Distinctiveness Requirement for Trademarks

What’92s the distinctiveness requirement
for trademarks? Generally, a trademark is only going to be
protectable to the extent to which it is distinctive from other marks. It allows the climate of the mark to associate
it with their brand without confusion from other marks that already exist out there. There’s a scale that the USPTO looks at for
determining distinctiveness and it starts off with arbitrary marks. That is marks that have no relation to anything
in existence, are not associated with the product in some way such as take for example
Bing or Google. These things have no descriptive or any relationship
in any way to the underlying product. So in that way, again, it’s a made-up word
so it’s just an arbitrary combination of letters thrown out there to be representative of a
brand. The next level of distinctiveness would be
a fanciful mark and this is the attribution of maybe something that is commonly understood
and is out there in the market but no one would really but no one would really associate
with this type of product or service so it still makes it relatively unique to the brand
to associate it in that way, think of Apple computers for example. Associating the fruit apple with a computing
system is really a fanciful way of presenting it especially with the unique colors that
they have so in that way, it’s not such a thing you would generally associate with it. In other situations, the next level of distinctiveness
would be suggestive marks i.e. these words or combination of words are suggestive of
what the product or service being branded does or what it relates to. It doesn’t necessarily describe it but it
does have some relationship to it. Microsoft for example, small software, so
these are words that you would associate with what the company is offering but again it’s
not necessarily descriptive of the company. So that’s the next level of distinctiveness
and to this point, as long as it doesn’t infringe on some existing marks out there and create
some level of confusion between the product and service being offered under this mark
and someone else’s product and service under a similar mark, so long as there’s no confusion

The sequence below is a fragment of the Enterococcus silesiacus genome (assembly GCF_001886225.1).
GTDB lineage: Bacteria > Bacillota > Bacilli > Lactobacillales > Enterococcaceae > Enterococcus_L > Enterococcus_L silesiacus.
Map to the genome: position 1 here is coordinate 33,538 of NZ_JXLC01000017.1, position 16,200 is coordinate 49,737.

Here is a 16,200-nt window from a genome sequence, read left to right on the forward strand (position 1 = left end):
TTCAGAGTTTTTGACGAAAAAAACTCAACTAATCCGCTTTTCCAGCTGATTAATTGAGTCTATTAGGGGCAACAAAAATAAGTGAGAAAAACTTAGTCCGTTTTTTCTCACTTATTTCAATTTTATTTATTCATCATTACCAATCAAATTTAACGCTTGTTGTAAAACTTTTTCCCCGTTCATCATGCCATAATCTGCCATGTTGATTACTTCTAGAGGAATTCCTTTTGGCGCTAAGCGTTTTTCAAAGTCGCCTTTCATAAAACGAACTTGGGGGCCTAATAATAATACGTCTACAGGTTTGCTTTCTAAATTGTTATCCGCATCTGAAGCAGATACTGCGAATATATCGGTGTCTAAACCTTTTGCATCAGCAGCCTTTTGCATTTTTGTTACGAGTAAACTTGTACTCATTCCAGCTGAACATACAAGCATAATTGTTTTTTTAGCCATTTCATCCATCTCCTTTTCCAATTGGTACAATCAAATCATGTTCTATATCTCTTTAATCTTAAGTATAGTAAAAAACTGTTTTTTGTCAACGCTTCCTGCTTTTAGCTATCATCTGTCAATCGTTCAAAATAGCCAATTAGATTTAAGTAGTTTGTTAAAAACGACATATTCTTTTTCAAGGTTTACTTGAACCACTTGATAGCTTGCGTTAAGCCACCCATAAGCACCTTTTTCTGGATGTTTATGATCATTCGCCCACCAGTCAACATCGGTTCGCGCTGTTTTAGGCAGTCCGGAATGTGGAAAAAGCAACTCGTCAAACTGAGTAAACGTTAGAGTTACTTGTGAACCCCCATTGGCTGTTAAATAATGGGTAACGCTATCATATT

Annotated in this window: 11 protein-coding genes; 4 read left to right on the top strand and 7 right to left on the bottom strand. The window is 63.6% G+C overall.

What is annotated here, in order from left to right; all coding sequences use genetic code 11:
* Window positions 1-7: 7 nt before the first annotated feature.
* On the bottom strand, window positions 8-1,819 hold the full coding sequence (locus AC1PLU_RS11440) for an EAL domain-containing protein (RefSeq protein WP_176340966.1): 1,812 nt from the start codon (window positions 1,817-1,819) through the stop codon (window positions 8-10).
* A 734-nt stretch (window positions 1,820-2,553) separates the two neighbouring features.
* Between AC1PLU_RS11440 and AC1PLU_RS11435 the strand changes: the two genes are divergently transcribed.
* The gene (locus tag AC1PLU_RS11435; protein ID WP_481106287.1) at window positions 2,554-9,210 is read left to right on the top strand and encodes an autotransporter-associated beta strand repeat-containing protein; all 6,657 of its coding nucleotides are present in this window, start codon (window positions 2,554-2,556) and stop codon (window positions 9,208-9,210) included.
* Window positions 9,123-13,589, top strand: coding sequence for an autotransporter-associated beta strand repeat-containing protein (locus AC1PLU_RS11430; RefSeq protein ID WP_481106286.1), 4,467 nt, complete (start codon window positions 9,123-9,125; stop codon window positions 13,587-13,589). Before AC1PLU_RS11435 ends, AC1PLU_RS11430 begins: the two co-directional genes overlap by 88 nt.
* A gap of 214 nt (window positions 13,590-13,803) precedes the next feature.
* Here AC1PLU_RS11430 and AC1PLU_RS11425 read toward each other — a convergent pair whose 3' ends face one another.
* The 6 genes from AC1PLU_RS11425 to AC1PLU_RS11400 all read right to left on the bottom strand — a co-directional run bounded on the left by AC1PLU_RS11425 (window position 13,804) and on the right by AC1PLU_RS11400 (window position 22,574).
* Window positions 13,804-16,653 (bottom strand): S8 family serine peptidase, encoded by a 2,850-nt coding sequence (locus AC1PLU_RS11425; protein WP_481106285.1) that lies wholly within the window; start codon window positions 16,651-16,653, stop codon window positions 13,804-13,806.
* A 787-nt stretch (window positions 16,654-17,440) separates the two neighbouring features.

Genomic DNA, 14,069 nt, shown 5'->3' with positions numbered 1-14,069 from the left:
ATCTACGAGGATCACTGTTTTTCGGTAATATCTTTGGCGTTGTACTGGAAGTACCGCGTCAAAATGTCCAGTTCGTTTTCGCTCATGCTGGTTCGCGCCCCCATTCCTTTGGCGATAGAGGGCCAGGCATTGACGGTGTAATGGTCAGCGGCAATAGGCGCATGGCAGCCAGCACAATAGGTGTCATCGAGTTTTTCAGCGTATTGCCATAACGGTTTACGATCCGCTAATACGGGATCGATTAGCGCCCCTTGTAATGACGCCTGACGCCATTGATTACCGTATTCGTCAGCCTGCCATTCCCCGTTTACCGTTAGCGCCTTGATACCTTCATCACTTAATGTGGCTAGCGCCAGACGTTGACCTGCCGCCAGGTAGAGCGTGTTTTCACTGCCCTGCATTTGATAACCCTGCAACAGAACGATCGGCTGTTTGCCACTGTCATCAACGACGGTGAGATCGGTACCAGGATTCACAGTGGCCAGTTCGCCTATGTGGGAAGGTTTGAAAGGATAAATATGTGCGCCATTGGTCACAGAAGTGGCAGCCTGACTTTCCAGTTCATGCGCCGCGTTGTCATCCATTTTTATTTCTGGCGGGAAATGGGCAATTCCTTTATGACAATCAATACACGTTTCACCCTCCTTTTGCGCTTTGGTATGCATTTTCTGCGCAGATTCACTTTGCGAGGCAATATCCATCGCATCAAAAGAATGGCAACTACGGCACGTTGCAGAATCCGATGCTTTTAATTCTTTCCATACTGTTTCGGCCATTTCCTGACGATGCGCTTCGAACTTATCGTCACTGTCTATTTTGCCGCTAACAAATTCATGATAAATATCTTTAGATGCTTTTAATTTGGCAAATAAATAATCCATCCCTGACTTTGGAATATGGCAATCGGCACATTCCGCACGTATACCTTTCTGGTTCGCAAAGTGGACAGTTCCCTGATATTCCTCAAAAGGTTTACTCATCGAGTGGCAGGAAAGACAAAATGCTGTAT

out there, then generally that is going to make the standard for distinctiveness required
by the USPTO. The next level however, of a distinctive mark
is a descriptive mark and that’s what the name or the company, the mark that you’re
trying to claim is really descriptive of what the company does. For example, Home Depot is kind of descriptive
of what the product or service being offered. Food Pantry might be descriptive again of
the product or service that you’re trying to offer in that way. So again, if it’s descriptive, in order for
it to be distinctive enough for protection, it would have to have such presence that it
achieves secondary meaning in the public. That is, if you said this name out to the
public, the public would recognize that as being the mark or descriptive trade as it
would the trademark of the business or company that’s trying to claim it. When you say the word Home Depot out there,
there’s generally an understanding, it has secondary meaning that everyone understands
that there’s no such thing as home depot but home depot is a company itself, a brand, a
mark out there so people would associate with that. It’s achieved secondary meaning. And then lastly, the lowest level of distinctiveness
is genericness and that’s where a mark is so commonly used or understood out there that
it does not distinguish a single product or service from others. It’s generic, it’s non distinctive so that’s
not subject to protection. And lots of times, companies that have even
arbitrary and fanciful marks can become generic, because their marker is so commonly used in
a way that it loses its distinctiveness and becomes generic. For example lots of people call soft drinks
period, Coca-Cola. It hasn’t reached the point of genericness
but that could be an example. For tissue papers, people often say Kleenex. Kleenex is a brand but it’s become so commonly
known with this product that it’s in many ways become generic. Chap Stick for example is a form of lip balm,
it’s a specific company but people generally refer to it as Chap Stick. Band Aid, the same way. Adhesive bandages, a band aid is a brand of
that. So it can become generic by overuse and that
way, the company loses its distinctive marking and can lost its trademark protection. http://TheBusinessProfessor.com

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